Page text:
The last time I visited a Universal Studios I was 10 and on a family holiday to California and I can’t believe it’s taken this long for me to make it to the Florida parks – especially since the addition of the Wizarding World I love so much.
The Florida site seems bigger for sure, and there are some new additions worth a mention (like the 4D King Kong ride) as well as some nostalgic favourites (e.g. the Jurassic Park log flume) which are starting to show their age against newer areas:
Universal Studios is actually comprised of two parks and the Wizarding World is split across both – with Hogsmeade and Hogwarts in the main park, while Diagon Alley and Gringotts are in the Islands of Adventure Park. It’s an entirely profit-driven move by Universal as you have to purchase tickets which get you into both parks to get the full experience.
Apparently there was a bidding war with Disney for the Wizarding World and Universal won. I can only assume they are still trying to recoup their expenditure because our visit was not cheap. But was it worth it…?
There are two Owl Posts – one in each park and while this one is purely decorative, you can actually use the one in Diagon Alley to send mail (including Wizarding World purchases).
For a small fortune you can also buy a wand which will make certain objects in the village windows move when you wave it at them.
There is something very unsettling about experiencing a supposedly snow-capped village in warm sunshine, while wearing tropical print shorts (ASOS Tall – Old).
But it’s even more unsettling when you’re making your way from the village to Hogwarts and you bump into a T-Rex. Don’t worry though, he calmed down after a Butterbeer (or several).
Hagrids Hut marks the entrance to the “Flight of the Hippogriff Ride” which is a smaller ride in the shadow of Hogwarts. Worth a go but by no means the main attraction in this part of the park.
The Hogwarts ride itself is like the majority of the rides in Universal Studios – a simulation coaster. You join Harry flying on a broomstick through the castle and grounds and while it’s not a patch on the Avatar Ride at Disney, it’s certainly good fun.
What Universal have done exceptionally well here and on other newer rides is to enhance the experience of queueing for the ride. Here, you wind your way through the Hogwarts grounds, via the herbology greenhouses, through corridors lined with talking portraits, passed Dumbledores office (above) and eventually into a classroom where you meet the famous 3 (Harry, Ron & Hermione) and get to experience a little magic with some more special effects.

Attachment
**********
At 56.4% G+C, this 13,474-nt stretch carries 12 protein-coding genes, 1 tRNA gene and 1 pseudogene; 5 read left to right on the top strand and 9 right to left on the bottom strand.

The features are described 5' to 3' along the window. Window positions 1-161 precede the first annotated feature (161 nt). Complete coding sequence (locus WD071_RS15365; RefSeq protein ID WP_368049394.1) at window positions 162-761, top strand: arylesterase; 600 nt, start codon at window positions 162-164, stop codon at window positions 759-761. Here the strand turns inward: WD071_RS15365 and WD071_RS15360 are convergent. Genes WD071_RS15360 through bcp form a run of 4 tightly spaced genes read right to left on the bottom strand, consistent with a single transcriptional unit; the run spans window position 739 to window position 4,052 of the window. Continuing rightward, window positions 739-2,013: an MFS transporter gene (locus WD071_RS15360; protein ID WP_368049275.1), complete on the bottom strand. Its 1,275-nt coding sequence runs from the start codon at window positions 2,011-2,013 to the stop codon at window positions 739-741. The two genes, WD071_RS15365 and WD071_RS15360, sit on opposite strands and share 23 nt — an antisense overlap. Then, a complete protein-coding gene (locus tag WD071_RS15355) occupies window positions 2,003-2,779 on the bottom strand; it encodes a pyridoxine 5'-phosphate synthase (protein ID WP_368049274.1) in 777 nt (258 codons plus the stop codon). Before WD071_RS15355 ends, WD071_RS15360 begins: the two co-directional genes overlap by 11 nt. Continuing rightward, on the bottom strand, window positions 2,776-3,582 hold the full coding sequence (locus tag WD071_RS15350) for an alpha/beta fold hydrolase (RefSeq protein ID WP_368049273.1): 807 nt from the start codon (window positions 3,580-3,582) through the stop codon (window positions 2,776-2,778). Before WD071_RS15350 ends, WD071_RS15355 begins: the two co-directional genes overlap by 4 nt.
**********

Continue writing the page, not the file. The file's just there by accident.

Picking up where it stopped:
When night falls Hogwarts is put under a new spell and it’s fabulous to watch it light up.
I had to get a picture of it in my house colours…
Part two and our second day: We entered via Universal Studios but boarded a train at Hogsmeade Station to make our way over to Diagon Alley in the Islands of Adventure park.
For me this was where the park could use some improvement as the story starts to vere away from the books and even the films. The story that plays out on the train ride throws together characters who had little to no interaction in the stories and I found it frustrating that the park and ride developers hadn’t done as much research as they maybe should have given the scale the story plays out on. And don’t even get me started on what passed for “Toad in the Hole” at the Leaky Cauldron…
Diagon Alley itself is true to fiction. It’s dominated by Gringotts (the main attraction in this part of the wizarding world) and the dragon from the seventh book spews out flames over the street sporadically.
Much like the Hogwarts ride, they’ve tried to make the queue an equal part of the attraction and it’s certainly a visual feast – but only once you get indoors.
The ride itself is thrilling – you take a runaway cart on a ride through Gringotts which will leave your stomach lurching. But again, it fell down on story for me and I found the inaccuracies too distracting from the overall experience.
Back on the Alley, you can visit Weasley’s Wizarding Wheezes, Florean Fortescue’s or, if you’re feeling brave, Knockturn Alley.
There’s no show in this part of the park after dark (instead a light show plays out on the lagoon) but it’s worth taking a quick detour back to Diagon Alley before closing to see it lit up at night.
There’s a wide variety of restaurants outside the theme park and we rounded off our magical excursion with a trip to the Hard Rock Cafe.